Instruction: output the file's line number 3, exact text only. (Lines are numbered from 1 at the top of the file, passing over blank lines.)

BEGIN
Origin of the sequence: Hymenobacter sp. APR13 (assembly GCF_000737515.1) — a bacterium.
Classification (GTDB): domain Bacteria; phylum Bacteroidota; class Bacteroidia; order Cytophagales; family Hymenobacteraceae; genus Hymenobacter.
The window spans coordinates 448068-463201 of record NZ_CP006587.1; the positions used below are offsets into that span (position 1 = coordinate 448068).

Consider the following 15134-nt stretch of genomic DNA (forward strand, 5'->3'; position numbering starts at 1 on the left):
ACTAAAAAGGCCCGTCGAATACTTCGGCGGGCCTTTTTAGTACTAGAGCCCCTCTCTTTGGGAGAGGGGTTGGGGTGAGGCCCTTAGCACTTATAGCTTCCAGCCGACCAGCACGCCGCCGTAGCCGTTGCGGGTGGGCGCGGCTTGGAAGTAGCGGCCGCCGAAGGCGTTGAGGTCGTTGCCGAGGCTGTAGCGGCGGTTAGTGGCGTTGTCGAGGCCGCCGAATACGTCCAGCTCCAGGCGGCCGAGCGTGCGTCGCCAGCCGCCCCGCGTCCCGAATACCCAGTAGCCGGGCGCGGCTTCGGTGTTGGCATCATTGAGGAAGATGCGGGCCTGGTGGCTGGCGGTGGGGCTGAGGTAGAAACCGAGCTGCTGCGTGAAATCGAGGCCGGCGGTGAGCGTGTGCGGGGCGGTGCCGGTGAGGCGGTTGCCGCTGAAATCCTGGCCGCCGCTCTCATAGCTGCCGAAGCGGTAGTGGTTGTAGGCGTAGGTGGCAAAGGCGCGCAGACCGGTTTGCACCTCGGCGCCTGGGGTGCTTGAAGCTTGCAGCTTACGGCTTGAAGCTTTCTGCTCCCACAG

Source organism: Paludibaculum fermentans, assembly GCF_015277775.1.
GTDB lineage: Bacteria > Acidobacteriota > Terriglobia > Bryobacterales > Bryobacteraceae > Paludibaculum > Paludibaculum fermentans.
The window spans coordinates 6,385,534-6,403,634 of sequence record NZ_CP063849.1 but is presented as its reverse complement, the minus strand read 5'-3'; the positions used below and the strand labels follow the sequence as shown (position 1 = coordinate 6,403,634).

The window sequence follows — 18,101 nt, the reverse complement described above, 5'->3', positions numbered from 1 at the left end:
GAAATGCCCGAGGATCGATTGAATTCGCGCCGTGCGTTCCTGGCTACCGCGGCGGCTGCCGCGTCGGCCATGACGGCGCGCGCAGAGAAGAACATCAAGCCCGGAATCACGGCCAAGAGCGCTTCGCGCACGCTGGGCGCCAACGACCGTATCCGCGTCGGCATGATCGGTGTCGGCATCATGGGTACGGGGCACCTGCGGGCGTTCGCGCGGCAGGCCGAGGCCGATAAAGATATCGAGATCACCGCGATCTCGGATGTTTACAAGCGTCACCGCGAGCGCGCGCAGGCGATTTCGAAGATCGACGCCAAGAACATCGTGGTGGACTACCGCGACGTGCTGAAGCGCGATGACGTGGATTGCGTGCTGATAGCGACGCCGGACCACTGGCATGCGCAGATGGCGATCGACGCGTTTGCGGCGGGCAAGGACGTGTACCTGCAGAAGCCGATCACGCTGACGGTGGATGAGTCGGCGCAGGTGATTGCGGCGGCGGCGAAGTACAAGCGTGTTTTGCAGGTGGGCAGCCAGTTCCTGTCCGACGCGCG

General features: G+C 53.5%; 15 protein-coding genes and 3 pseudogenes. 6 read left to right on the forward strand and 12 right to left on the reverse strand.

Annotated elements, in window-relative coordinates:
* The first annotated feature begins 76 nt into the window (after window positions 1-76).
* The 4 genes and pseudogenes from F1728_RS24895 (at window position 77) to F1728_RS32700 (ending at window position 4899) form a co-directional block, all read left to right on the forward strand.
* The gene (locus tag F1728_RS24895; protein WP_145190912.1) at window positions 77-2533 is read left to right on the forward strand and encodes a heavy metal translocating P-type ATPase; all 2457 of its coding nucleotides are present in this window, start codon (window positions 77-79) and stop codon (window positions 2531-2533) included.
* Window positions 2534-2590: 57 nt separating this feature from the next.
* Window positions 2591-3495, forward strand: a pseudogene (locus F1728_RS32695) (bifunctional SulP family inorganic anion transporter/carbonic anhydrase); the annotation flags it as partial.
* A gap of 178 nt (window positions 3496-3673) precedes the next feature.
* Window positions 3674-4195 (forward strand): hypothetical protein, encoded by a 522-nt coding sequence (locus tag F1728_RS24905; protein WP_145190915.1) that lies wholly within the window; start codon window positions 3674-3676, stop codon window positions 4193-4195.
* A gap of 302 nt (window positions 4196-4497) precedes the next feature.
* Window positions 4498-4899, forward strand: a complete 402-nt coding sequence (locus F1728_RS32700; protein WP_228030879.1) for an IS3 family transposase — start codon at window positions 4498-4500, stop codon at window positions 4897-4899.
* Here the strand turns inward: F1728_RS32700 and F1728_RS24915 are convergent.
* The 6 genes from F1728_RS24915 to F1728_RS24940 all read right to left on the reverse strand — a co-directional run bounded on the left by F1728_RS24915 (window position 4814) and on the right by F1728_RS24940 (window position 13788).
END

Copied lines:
The window spans coordinates 448068-463201 of record NZ_CP006587.1; the positions used below are offsets into that span (position 1 = coordinate 448068).